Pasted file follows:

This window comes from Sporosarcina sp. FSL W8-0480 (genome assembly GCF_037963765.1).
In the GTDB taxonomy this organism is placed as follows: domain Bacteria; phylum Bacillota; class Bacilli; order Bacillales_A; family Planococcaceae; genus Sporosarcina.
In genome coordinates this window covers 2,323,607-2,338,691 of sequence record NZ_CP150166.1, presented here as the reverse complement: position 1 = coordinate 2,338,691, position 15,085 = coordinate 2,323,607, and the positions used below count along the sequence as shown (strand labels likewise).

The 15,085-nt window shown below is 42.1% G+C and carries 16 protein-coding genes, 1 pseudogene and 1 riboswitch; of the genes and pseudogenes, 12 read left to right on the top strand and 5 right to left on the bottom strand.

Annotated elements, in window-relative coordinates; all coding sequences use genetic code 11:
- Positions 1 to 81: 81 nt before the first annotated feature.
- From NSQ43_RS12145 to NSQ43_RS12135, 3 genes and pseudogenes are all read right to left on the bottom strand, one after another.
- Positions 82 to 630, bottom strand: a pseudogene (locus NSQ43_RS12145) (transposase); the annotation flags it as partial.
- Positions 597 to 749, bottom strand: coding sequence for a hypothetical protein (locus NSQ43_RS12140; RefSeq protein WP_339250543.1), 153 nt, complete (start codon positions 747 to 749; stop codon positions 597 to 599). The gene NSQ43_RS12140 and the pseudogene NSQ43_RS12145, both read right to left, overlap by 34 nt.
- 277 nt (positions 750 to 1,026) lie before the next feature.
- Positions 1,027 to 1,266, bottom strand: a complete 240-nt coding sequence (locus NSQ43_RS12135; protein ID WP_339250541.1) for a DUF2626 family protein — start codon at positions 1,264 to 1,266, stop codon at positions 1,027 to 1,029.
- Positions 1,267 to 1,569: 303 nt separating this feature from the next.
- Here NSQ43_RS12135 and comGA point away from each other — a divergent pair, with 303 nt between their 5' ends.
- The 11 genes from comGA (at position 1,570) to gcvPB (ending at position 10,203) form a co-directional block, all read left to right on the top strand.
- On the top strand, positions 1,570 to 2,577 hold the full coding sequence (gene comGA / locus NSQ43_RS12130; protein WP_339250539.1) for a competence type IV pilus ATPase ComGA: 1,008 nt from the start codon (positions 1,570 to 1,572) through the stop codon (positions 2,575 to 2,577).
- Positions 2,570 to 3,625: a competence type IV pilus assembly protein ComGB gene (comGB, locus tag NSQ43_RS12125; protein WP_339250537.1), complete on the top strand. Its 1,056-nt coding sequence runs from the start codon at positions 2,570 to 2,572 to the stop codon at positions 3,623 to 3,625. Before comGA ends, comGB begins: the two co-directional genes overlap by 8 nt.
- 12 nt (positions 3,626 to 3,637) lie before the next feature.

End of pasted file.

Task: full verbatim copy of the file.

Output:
This window comes from Sporosarcina sp. FSL W8-0480 (genome assembly GCF_037963765.1).
In the GTDB taxonomy this organism is placed as follows: domain Bacteria; phylum Bacillota; class Bacilli; order Bacillales_A; family Planococcaceae; genus Sporosarcina.
In genome coordinates this window covers 2,323,607-2,338,691 of sequence record NZ_CP150166.1, presented here as the reverse complement: position 1 = coordinate 2,338,691, position 15,085 = coordinate 2,323,607, and the positions used below count along the sequence as shown (strand labels likewise).

The 15,085-nt window shown below is 42.1% G+C and carries 16 protein-coding genes, 1 pseudogene and 1 riboswitch; of the genes and pseudogenes, 12 read left to right on the top strand and 5 right to left on the bottom strand.

Annotated elements, in window-relative coordinates; all coding sequences use genetic code 11:
- Positions 1 to 81: 81 nt before the first annotated feature.
- From NSQ43_RS12145 to NSQ43_RS12135, 3 genes and pseudogenes are all read right to left on the bottom strand, one after another.
- Positions 82 to 630, bottom strand: a pseudogene (locus NSQ43_RS12145) (transposase); the annotation flags it as partial.
- Positions 597 to 749, bottom strand: coding sequence for a hypothetical protein (locus NSQ43_RS12140; RefSeq protein WP_339250543.1), 153 nt, complete (start codon positions 747 to 749; stop codon positions 597 to 599). The gene NSQ43_RS12140 and the pseudogene NSQ43_RS12145, both read right to left, overlap by 34 nt.
- 277 nt (positions 750 to 1,026) lie before the next feature.
- Positions 1,027 to 1,266, bottom strand: a complete 240-nt coding sequence (locus NSQ43_RS12135; protein ID WP_339250541.1) for a DUF2626 family protein — start codon at positions 1,264 to 1,266, stop codon at positions 1,027 to 1,029.
- Positions 1,267 to 1,569: 303 nt separating this feature from the next.
- Here NSQ43_RS12135 and comGA point away from each other — a divergent pair, with 303 nt between their 5' ends.
- The 11 genes from comGA (at position 1,570) to gcvPB (ending at position 10,203) form a co-directional block, all read left to right on the top strand.
- On the top strand, positions 1,570 to 2,577 hold the full coding sequence (gene comGA / locus NSQ43_RS12130; protein WP_339250539.1) for a competence type IV pilus ATPase ComGA: 1,008 nt from the start codon (positions 1,570 to 1,572) through the stop codon (positions 2,575 to 2,577).
- Positions 2,570 to 3,625: a competence type IV pilus assembly protein ComGB gene (comGB, locus tag NSQ43_RS12125; protein WP_339250537.1), complete on the top strand. Its 1,056-nt coding sequence runs from the start codon at positions 2,570 to 2,572 to the stop codon at positions 3,623 to 3,625. Before comGA ends, comGB begins: the two co-directional genes overlap by 8 nt.
- 12 nt (positions 3,626 to 3,637) lie before the next feature.